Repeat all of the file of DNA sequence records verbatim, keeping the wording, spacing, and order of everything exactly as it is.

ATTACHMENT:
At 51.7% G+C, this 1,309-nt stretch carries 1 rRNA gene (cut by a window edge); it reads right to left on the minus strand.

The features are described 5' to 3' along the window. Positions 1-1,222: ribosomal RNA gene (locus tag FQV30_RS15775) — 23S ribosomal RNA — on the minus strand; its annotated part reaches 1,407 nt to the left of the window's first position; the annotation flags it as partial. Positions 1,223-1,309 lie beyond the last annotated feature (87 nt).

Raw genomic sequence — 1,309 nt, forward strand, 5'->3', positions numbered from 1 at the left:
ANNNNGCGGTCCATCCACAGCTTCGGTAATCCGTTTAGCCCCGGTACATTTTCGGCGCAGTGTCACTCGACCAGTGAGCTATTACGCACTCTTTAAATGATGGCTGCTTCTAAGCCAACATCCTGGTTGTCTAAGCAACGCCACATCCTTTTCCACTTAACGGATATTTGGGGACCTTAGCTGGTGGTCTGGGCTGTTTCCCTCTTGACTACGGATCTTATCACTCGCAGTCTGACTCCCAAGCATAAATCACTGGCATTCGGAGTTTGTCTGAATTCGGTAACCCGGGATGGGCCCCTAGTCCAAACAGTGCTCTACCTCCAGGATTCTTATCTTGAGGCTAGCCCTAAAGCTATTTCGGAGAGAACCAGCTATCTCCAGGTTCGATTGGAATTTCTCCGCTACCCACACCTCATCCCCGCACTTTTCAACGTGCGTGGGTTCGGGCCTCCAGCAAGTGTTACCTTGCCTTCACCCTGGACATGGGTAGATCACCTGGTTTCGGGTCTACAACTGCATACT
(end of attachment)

At 51.7% G+C, this 1,309-nt stretch carries 1 rRNA gene (cut by a window edge); it reads right to left on the minus strand.

The features are described 5' to 3' along the window. Positions 1-1,222: ribosomal RNA gene (locus tag FQV30_RS15775) — 23S ribosomal RNA — on the minus strand; its annotated part reaches 1,407 nt to the left of the window's first position; the annotation flags it as partial. Positions 1,223-1,309 lie beyond the last annotated feature (87 nt).

Raw genomic sequence — 1,309 nt, forward strand, 5'->3', positions numbered from 1 at the left:
ANNNNGCGGTCCATCCACAGCTTCGGTAATCCGTTTAGCCCCGGTACATTTTCGGCGCAGTGTCACTCGACCAGTGAGCTATTACGCACTCTTTAAATGATGGCTGCTTCTAAGCCAACATCCTGGTTGTCTAAGCAACGCCACATCCTTTTCCACTTAACGGATATTTGGGGACCTTAGCTGGTGGTCTGGGCTGTTTCCCTCTTGACTACGGATCTTATCACTCGCAGTCTGACTCCCAAGCATAAATCACTGGCATTCGGAGTTTGTCTGAATTCGGTAACCCGGGATGGGCCCCTAGTCCAAACAGTGCTCTACCTCCAGGATTCTTATCTTGAGGCTAGCCCTAAAGCTATTTCGGAGAGAACCAGCTATCTCCAGGTTCGATTGGAATTTCTCCGCTACCCACACCTCATCCCCGCACTTTTCAACGTGCGTGGGTTCGGGCCTCCAGCAAGTGTTACCTTGCCTTCACCCTGGACATGGGTAGATCACCTGGTTTCGGGTCTACAACTGCATACT